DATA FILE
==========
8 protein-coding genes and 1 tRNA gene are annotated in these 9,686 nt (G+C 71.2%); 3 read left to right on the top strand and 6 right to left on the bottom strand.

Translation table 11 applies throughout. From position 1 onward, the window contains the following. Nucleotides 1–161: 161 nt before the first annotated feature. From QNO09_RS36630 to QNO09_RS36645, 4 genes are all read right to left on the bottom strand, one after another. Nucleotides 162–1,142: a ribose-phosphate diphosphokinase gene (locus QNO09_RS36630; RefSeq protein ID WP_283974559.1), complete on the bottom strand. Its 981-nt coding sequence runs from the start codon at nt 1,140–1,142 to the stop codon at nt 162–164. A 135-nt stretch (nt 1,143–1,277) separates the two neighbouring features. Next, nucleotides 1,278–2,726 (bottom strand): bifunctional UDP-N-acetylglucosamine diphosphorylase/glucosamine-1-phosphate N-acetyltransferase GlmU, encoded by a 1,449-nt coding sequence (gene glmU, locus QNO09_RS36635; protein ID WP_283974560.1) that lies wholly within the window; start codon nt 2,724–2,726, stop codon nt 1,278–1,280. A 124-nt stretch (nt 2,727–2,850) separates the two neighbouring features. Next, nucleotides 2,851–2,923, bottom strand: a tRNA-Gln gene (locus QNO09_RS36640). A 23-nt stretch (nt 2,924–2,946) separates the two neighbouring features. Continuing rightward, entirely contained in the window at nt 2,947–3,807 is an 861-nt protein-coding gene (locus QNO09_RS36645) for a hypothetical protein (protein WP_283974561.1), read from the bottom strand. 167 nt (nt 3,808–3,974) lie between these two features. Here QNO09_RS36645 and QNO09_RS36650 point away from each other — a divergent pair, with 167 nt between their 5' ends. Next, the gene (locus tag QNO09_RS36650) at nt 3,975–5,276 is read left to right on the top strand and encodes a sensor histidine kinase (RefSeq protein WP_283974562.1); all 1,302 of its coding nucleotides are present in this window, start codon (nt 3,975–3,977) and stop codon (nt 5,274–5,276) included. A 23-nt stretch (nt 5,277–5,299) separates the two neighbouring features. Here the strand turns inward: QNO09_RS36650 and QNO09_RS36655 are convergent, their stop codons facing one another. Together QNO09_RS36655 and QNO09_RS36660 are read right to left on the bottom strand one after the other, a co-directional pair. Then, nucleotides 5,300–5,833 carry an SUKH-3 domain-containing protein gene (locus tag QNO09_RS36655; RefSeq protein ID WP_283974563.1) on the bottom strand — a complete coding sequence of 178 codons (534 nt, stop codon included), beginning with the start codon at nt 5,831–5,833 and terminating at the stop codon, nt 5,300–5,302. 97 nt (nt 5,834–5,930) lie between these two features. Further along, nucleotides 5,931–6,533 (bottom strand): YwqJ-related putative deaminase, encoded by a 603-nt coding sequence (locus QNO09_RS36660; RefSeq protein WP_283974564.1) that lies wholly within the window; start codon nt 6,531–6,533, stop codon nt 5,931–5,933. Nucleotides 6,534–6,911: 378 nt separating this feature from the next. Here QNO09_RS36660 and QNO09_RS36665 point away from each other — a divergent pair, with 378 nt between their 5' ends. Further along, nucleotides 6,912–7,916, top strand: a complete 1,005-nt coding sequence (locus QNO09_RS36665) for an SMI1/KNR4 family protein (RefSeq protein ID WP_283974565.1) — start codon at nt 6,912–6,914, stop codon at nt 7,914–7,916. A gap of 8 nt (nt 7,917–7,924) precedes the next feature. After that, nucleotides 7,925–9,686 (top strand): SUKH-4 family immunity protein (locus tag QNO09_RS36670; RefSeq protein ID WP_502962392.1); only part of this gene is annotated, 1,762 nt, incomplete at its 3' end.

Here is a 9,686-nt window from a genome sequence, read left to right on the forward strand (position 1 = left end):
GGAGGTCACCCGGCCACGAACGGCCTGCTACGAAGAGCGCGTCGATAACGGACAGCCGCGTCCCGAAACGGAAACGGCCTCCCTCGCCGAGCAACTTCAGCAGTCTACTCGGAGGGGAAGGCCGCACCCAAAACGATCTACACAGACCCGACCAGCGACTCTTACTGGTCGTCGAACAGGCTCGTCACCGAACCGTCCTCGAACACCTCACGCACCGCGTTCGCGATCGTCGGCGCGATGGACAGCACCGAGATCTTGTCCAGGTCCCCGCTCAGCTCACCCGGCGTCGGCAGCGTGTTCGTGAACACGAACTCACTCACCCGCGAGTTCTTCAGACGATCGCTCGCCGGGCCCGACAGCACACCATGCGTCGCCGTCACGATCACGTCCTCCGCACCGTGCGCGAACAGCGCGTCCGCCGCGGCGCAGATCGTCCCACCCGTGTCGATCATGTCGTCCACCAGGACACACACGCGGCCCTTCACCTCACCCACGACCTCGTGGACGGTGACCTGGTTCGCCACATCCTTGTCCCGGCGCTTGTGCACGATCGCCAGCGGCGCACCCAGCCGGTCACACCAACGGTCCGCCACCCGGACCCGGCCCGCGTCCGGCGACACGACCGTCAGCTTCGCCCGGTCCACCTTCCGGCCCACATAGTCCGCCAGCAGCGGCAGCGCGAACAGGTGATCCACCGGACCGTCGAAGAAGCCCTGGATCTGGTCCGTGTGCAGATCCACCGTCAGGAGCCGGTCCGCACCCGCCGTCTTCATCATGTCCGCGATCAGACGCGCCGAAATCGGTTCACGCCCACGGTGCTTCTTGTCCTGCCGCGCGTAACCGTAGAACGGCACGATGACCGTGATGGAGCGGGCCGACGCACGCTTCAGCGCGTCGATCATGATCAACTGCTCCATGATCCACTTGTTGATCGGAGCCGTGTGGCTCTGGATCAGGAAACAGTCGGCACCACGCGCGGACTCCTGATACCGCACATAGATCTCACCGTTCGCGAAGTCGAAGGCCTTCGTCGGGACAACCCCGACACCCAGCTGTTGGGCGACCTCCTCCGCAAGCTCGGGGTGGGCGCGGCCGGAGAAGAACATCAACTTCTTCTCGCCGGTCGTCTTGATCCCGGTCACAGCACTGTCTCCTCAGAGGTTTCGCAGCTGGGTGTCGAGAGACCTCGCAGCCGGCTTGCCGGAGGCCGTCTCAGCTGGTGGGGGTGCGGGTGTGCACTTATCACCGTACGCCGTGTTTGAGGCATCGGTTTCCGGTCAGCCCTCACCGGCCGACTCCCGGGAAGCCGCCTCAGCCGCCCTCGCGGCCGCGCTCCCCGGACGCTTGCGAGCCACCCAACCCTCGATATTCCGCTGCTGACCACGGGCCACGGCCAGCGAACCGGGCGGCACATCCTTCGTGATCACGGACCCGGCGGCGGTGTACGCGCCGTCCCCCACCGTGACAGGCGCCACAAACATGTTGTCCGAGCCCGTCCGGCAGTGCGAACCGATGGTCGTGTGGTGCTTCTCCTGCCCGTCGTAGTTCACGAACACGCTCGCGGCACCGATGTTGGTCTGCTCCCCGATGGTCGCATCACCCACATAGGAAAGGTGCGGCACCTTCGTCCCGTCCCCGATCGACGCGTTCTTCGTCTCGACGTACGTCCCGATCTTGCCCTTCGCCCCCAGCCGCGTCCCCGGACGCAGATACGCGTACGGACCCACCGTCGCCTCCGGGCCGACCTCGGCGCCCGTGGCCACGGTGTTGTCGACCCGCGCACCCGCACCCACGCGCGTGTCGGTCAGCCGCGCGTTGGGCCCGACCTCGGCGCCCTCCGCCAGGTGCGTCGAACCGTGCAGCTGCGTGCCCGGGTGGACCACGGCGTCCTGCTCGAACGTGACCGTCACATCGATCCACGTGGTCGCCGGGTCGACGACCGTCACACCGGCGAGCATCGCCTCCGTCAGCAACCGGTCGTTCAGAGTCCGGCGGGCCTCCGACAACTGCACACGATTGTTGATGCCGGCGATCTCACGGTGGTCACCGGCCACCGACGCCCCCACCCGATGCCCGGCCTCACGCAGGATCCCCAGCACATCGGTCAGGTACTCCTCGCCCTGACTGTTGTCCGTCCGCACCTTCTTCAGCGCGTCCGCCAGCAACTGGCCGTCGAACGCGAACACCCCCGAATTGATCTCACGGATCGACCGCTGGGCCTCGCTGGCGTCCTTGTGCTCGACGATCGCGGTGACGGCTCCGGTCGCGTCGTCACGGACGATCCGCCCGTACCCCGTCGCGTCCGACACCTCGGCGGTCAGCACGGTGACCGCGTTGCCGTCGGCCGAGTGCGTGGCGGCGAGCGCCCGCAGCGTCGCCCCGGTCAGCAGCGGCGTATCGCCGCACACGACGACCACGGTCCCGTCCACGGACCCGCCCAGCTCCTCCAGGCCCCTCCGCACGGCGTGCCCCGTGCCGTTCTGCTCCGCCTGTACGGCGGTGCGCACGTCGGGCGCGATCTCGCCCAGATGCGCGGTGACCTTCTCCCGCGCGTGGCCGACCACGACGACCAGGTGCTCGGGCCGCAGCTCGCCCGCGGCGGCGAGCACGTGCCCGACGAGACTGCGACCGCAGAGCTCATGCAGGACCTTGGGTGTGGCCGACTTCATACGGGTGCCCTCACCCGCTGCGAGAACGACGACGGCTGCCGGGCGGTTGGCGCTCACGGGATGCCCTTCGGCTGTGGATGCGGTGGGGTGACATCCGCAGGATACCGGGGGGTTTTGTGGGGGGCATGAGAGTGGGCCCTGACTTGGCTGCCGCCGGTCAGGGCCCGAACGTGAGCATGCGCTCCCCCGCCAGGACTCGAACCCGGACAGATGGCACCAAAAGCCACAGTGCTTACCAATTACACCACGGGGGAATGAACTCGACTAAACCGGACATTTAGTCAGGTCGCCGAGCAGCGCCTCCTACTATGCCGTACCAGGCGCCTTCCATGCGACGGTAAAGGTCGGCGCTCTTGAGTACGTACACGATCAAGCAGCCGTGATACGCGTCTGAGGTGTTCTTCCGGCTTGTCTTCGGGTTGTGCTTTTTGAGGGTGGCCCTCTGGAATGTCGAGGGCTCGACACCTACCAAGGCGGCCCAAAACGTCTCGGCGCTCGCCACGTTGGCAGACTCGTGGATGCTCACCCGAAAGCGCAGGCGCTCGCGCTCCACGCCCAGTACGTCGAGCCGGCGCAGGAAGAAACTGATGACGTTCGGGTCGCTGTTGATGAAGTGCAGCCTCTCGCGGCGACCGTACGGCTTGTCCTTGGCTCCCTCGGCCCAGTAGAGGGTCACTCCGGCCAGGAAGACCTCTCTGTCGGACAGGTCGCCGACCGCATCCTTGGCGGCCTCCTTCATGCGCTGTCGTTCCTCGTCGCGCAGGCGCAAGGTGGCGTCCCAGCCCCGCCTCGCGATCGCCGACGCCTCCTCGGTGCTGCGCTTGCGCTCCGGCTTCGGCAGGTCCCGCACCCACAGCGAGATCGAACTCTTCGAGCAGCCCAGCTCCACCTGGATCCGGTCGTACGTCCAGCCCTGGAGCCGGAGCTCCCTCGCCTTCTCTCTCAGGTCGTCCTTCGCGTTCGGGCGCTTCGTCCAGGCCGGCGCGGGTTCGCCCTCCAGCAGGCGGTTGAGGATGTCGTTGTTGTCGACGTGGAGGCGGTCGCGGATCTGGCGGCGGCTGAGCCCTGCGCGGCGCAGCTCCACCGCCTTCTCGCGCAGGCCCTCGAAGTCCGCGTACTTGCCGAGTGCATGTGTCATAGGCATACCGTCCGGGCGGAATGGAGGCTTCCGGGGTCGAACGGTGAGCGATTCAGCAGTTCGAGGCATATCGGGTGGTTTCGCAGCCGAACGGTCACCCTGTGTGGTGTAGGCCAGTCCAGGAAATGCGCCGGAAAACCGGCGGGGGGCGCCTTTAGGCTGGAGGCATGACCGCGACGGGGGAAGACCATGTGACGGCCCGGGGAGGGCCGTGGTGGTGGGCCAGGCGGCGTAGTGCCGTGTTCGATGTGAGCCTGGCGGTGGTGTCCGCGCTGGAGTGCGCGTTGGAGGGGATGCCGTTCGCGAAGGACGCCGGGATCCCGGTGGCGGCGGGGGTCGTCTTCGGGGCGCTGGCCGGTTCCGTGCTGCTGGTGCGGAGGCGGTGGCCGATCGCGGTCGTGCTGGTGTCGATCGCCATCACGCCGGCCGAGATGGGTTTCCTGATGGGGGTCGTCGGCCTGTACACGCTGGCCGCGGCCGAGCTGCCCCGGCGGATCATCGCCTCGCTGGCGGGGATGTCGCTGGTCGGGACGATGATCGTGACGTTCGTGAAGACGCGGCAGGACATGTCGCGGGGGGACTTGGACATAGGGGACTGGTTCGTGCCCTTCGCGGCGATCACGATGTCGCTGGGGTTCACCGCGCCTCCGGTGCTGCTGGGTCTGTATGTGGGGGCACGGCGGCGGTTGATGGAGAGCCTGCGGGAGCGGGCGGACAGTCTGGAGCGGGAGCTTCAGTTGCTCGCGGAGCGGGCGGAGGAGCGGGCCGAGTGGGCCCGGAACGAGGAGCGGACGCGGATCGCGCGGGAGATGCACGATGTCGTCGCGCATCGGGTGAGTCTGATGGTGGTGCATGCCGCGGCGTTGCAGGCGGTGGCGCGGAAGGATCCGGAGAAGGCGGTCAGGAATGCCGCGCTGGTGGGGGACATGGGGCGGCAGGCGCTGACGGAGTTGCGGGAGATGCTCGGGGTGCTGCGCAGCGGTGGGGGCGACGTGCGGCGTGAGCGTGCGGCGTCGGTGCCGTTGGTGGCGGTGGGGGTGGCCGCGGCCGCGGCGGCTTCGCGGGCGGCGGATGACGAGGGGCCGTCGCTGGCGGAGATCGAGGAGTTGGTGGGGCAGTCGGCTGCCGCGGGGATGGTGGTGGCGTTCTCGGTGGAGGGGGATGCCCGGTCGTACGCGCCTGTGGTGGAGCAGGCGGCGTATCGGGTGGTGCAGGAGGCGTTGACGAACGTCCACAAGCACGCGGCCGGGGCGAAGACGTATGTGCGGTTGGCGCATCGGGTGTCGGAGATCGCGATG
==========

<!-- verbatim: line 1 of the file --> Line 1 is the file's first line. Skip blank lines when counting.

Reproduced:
8 protein-coding genes and 1 tRNA gene are annotated in these 9,686 nt (G+C 71.2%); 3 read left to right on the top strand and 6 right to left on the bottom strand.